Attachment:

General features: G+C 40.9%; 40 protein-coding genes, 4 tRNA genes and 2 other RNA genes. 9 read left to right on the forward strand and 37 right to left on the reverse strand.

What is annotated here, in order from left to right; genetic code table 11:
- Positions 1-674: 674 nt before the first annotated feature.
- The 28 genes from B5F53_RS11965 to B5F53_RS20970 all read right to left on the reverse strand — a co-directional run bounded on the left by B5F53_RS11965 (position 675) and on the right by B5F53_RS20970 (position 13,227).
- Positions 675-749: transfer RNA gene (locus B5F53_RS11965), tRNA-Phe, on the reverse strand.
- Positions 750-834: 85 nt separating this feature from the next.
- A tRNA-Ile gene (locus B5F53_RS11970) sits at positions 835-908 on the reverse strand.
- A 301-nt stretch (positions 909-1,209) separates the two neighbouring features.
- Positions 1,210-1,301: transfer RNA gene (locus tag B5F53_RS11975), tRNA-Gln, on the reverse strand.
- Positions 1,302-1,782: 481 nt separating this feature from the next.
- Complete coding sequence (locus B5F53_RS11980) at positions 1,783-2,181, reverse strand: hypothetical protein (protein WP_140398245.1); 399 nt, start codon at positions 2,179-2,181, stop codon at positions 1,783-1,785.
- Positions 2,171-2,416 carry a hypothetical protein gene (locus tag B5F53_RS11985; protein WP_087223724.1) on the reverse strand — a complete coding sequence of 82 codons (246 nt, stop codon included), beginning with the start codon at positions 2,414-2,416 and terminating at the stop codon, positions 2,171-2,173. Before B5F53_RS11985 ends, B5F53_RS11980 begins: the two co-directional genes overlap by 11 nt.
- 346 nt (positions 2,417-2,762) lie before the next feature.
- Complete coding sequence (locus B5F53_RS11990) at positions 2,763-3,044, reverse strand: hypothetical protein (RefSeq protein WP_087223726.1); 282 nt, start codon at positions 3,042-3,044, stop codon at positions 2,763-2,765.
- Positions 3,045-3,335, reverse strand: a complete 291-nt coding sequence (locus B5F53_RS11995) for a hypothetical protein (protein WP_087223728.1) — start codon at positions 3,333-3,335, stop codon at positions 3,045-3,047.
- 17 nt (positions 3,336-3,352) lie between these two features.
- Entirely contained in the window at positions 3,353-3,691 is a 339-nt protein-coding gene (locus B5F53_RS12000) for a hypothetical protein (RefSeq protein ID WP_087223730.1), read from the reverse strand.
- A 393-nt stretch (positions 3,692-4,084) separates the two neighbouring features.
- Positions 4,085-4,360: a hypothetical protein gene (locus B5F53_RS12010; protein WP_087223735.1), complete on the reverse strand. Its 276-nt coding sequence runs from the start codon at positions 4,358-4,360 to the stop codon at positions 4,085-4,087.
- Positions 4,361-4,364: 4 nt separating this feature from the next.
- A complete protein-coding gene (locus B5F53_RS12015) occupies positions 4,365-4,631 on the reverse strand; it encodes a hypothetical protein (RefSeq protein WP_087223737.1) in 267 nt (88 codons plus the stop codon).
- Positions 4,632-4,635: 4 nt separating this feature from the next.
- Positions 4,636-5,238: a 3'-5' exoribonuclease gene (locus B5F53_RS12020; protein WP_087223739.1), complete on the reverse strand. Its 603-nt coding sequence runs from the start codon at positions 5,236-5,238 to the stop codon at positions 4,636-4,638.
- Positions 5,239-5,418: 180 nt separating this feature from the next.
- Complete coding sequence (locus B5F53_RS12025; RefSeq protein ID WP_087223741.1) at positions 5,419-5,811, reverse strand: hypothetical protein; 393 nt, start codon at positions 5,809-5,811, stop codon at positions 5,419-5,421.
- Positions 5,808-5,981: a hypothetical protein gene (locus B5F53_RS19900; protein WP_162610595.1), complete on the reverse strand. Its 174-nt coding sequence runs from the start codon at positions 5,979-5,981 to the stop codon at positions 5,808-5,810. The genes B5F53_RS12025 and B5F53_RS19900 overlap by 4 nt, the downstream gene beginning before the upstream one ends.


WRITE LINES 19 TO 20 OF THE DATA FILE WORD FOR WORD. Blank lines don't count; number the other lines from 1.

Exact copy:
- Positions 4,085-4,360: a hypothetical protein gene (locus B5F53_RS12010; protein WP_087223735.1), complete on the reverse strand. Its 276-nt coding sequence runs from the start codon at positions 4,358-4,360 to the stop codon at positions 4,085-4,087.
- Positions 4,361-4,364: 4 nt separating this feature from the next.